“In the narratives at the center of SF, political power is the natural enemy of the future. SF fans and writers have always instinctively understood this. Thus the genre’s long celebration of individualist anti-politics; thus its fondness for voluntarism and markets over state action… and for storylines in which… as in Heinlein’s archetypical “The Man Who Sold the Moon” (1951) – scientific breakthroughs and free-enterprise economics blend into a seamless whole.”
And, as a veteran Prometheus judge who appreciates the difficulties of finding strong candidates for an award with a dual focus, Jackson also makes clear one of the Prometheus Award’s constant and big challenge:
“The idea is to find a novel that has literary merit but also deals with libertarian ideas. In practice, it can be difficult sometimes to find a work that is both very libertarian and very good as a work of fiction,” Jackson concludes.
(To quote the Cowardly Lion from The Wizard of Oz: “Ain’t it the truth!”)
By the way, this “sercon” (or seriously focused) issue of Portable Storage is worth checking out not only for Jackson’s article, but also for several other articles of potential interest to LFS members.
Among them: “Dale Nelson Dives Deep Into Tolkien” (related to “The Lord of the Rings,” the 2009 Prometheus Hall of Fame winner), “Paul Di Filippo Does Delaney” (about Samuel Delaney, a New Wave African-American sf writer whose novel Neveryona was a 1984 Prometheus Best Novel nominee); and “Justin Busch Goes all H.G. Wells” (about one of the godfathers of modern sf).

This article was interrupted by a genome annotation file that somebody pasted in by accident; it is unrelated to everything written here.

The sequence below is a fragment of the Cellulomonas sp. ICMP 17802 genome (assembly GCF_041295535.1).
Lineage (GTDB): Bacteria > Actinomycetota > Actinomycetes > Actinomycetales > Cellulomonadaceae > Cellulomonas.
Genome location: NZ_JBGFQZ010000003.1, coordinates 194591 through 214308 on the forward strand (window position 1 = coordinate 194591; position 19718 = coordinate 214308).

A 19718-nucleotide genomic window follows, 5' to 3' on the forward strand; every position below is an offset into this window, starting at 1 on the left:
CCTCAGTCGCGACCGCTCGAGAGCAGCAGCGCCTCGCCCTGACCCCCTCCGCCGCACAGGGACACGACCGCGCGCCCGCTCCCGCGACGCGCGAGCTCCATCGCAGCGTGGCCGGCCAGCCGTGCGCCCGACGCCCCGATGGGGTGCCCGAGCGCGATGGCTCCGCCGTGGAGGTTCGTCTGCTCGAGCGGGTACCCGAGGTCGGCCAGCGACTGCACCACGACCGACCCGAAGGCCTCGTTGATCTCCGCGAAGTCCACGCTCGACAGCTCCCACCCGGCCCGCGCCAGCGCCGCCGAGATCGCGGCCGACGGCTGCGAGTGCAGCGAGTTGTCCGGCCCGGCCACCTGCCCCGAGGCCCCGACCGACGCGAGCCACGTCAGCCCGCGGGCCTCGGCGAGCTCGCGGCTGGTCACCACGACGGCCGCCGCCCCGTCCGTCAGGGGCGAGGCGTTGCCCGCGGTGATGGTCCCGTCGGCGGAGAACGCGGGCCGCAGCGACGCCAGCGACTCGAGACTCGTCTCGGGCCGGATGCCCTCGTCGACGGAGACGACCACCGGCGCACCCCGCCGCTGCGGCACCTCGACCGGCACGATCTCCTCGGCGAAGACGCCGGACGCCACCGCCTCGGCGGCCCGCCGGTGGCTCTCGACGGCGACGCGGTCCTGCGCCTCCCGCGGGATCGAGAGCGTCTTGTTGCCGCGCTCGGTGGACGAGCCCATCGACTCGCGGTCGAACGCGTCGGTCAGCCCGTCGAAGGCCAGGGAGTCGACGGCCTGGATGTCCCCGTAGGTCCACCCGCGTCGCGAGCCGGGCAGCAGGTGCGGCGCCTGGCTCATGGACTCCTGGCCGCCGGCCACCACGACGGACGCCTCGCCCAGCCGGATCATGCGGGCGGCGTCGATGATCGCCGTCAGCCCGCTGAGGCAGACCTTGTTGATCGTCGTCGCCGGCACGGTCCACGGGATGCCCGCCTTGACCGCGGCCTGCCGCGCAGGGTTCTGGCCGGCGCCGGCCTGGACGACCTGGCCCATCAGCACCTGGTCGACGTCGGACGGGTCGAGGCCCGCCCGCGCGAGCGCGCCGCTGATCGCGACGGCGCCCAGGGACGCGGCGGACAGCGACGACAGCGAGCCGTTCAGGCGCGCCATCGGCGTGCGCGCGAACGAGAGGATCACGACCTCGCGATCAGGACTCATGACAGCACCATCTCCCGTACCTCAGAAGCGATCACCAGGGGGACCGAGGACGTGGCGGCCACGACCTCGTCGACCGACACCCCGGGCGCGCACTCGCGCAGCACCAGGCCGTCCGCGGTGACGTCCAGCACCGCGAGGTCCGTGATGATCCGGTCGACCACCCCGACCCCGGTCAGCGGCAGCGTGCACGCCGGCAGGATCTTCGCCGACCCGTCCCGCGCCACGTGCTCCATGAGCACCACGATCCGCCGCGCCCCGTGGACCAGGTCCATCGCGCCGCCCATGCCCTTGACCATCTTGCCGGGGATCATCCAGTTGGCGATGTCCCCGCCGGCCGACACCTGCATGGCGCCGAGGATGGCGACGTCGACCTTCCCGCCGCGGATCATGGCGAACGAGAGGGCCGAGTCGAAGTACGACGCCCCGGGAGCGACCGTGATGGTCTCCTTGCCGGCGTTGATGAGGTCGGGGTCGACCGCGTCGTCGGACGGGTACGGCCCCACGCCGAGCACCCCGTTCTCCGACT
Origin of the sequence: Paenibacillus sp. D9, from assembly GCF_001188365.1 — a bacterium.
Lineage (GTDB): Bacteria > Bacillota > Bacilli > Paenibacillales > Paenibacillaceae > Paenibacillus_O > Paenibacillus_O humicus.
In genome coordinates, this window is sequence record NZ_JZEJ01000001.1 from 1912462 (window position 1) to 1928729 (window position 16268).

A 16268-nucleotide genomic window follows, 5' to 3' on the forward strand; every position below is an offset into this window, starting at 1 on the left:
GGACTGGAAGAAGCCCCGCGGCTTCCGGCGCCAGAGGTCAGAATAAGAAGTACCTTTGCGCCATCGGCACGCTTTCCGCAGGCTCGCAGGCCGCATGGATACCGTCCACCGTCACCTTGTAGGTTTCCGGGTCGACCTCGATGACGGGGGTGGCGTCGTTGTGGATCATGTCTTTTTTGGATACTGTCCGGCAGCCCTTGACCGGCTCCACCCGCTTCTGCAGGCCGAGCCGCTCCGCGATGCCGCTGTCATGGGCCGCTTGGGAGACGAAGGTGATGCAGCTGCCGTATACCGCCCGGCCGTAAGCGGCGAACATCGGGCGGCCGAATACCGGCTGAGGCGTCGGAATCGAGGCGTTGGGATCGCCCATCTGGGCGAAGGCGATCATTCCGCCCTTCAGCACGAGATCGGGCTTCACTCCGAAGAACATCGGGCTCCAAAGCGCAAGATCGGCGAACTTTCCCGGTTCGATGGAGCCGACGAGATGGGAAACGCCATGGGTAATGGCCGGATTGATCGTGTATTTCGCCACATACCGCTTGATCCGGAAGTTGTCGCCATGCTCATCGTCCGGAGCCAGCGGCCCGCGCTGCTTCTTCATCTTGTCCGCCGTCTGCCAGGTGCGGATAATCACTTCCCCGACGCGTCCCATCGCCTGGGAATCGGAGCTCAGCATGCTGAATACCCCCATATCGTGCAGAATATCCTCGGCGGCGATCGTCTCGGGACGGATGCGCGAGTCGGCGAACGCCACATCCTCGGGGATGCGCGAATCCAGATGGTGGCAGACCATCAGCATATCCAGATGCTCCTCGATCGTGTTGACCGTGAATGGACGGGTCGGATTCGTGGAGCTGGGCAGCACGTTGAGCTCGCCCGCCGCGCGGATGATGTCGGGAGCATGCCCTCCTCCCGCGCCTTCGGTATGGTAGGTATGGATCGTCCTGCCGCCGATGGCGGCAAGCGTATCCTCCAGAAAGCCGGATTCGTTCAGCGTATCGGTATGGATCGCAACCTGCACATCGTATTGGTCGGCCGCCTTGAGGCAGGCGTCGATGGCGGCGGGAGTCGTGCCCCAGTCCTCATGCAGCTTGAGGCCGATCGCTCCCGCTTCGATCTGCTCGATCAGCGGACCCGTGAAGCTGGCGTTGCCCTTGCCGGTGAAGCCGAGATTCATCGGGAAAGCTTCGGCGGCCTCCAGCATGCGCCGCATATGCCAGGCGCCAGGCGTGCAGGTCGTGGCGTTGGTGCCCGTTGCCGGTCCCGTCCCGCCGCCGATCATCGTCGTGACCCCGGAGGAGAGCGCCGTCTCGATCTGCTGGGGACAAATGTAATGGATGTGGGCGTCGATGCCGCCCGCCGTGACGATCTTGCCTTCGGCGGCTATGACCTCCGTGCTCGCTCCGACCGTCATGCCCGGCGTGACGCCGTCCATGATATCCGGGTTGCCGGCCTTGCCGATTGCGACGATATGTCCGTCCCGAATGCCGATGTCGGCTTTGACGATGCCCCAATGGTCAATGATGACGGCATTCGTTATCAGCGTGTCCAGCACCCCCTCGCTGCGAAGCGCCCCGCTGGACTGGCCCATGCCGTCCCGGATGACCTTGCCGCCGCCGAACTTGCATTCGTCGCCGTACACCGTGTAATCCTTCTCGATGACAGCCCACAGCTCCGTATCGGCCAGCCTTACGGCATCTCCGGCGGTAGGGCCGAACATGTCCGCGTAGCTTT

* Prometheus winners: For a full list of winners, finalists and nominees – for the annual Best Novel and Best Classic Fiction (Hall of Fame) categories and occasional Special Awards – visit the enhanced Prometheus Awards page on the LFS website, which now includes convenient links to the full set of published appreciation-reviews of past winners.
* Read “The Libertarian History of Science Fiction,” an essay in the international magazine Quillette that favorably highlights the Prometheus Awards, the Libertarian Futurist Society and the significant element of libertarian sf/fantasy in the evolution of the modern genre.
* Join us! To help sustain the Prometheus Awards, join the Libertarian Futurist Society (LFS), a non-profit all-volunteer association of freedom-loving sf/fantasy fans.
Libertarian futurists believe that culture matters! We understand that the arts and literature can be vital, and in some ways even more powerful than politics in the long run, by sparking innovation, better ideas, positive social change, and mutual respect for each other’s rights and differences.
Through recognizing the literature of liberty and the many different but complementary visions of a free future via the Prometheus Awards, the LFS hopes to help spread better visions of the future that help humanity overcome tyranny, slavery and war and achieve universal liberty and human rights and a better world (perhaps eventually, worlds) for all.